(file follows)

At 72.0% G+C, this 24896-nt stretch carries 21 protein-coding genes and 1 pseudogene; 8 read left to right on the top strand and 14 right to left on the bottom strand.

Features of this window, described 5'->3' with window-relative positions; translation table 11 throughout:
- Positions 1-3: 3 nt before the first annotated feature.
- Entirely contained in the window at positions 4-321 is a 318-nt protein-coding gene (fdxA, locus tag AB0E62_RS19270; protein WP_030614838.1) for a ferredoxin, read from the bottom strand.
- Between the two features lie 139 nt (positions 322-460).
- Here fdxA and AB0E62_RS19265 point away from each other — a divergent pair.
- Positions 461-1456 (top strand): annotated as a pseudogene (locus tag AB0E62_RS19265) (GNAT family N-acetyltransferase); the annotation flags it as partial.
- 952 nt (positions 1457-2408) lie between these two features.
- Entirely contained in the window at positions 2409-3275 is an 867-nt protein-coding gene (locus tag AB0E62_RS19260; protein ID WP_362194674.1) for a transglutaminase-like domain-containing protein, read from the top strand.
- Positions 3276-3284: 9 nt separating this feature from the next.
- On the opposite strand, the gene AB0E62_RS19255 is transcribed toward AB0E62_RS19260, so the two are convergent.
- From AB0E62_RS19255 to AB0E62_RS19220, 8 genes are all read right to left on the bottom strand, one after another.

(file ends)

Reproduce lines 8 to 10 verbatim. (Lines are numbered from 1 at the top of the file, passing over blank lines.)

- 952 nt (positions 1457-2408) lie between these two features.
- Entirely contained in the window at positions 2409-3275 is an 867-nt protein-coding gene (locus tag AB0E62_RS19260; protein ID WP_362194674.1) for a transglutaminase-like domain-containing protein, read from the top strand.
- Positions 3276-3284: 9 nt separating this feature from the next.